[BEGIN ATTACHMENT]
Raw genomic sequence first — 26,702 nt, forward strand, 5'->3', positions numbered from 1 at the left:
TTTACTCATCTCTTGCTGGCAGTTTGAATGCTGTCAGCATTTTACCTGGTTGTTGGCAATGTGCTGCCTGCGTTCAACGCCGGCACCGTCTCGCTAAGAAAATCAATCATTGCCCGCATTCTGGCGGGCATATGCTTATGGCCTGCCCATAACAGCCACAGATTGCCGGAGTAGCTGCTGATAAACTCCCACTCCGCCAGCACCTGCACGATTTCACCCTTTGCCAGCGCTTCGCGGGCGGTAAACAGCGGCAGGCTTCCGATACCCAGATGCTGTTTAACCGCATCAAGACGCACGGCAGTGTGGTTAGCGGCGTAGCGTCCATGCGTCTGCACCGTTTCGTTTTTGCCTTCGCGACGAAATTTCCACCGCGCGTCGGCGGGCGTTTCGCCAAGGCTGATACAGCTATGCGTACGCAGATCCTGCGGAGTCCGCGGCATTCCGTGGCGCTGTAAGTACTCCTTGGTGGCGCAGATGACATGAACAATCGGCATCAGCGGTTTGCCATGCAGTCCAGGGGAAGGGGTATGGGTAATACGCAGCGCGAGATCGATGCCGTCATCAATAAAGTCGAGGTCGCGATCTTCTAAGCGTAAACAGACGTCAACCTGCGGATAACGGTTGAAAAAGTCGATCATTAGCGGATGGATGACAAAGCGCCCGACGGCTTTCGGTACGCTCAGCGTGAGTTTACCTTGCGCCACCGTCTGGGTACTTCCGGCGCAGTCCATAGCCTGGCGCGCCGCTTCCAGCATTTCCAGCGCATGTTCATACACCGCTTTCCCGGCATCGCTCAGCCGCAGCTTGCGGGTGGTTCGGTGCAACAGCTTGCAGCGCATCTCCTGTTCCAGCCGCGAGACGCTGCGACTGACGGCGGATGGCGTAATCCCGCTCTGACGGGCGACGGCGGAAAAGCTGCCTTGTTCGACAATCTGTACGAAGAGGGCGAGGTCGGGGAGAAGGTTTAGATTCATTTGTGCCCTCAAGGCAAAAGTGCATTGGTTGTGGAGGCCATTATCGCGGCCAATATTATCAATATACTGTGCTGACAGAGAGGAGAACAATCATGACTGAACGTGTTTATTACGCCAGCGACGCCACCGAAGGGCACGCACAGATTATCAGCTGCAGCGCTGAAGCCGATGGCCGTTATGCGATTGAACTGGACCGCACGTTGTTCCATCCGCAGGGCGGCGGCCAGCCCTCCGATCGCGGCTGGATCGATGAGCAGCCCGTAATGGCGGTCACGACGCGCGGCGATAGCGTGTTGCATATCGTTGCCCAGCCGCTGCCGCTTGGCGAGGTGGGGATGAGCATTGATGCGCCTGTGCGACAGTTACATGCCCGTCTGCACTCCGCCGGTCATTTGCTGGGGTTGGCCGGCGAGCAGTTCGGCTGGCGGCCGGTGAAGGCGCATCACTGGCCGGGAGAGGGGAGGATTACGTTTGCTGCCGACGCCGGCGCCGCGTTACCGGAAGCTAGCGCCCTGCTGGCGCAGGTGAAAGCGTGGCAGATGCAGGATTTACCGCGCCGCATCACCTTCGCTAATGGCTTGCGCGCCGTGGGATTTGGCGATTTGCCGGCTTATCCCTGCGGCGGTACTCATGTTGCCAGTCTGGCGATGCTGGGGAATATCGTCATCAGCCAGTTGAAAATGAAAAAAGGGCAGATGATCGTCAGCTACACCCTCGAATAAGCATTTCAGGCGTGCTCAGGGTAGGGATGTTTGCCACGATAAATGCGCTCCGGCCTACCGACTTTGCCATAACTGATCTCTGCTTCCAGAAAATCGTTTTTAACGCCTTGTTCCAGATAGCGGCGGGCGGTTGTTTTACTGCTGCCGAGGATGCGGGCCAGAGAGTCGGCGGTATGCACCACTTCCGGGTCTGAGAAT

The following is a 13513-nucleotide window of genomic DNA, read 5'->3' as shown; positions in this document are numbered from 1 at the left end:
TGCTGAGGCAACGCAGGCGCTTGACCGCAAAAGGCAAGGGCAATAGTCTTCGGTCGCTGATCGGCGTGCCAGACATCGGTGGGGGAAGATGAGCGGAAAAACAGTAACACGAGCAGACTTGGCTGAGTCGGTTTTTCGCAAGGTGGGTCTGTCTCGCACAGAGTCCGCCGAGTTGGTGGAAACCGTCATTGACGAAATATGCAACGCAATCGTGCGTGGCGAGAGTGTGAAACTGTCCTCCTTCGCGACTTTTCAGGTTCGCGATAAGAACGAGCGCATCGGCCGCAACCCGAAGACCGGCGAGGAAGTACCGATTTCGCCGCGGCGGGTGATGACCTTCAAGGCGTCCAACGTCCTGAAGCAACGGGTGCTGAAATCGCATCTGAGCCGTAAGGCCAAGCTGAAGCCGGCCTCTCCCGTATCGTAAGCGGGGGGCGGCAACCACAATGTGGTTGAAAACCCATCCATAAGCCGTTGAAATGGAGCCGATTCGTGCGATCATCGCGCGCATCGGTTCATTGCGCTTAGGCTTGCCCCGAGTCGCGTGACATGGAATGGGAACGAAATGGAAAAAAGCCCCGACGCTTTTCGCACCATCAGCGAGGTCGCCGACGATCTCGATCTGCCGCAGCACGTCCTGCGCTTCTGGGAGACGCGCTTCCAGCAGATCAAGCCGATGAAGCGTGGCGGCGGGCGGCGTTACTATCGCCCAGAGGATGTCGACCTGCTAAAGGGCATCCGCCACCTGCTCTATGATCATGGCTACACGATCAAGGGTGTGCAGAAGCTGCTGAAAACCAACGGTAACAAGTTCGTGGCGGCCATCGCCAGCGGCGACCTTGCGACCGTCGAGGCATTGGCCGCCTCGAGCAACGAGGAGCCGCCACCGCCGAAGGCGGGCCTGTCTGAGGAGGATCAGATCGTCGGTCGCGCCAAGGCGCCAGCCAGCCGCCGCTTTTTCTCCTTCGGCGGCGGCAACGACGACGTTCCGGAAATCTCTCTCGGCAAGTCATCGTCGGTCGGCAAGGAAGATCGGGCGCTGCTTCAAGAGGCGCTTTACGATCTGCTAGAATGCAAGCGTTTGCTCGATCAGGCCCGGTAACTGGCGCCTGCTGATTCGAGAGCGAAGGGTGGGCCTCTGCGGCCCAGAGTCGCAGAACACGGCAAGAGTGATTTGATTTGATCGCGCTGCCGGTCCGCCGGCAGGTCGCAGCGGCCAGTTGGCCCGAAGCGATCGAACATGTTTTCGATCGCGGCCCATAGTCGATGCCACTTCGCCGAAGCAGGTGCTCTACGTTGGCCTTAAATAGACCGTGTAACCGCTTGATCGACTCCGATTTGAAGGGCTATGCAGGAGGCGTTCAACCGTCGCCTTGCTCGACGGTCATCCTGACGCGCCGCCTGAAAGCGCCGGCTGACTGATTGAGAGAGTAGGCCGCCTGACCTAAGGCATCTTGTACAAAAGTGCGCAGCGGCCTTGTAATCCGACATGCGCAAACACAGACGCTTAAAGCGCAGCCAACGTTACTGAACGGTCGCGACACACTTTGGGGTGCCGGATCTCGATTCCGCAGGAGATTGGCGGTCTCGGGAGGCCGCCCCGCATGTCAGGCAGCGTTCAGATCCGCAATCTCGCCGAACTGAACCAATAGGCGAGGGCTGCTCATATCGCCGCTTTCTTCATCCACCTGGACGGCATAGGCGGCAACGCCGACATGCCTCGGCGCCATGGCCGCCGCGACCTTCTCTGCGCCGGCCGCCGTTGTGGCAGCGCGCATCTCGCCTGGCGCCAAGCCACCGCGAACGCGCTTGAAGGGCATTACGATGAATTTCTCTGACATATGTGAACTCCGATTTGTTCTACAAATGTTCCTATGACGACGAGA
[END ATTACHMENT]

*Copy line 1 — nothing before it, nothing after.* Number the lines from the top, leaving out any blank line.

Raw genomic sequence first — 26,702 nt, forward strand, 5'->3', positions numbered from 1 at the left: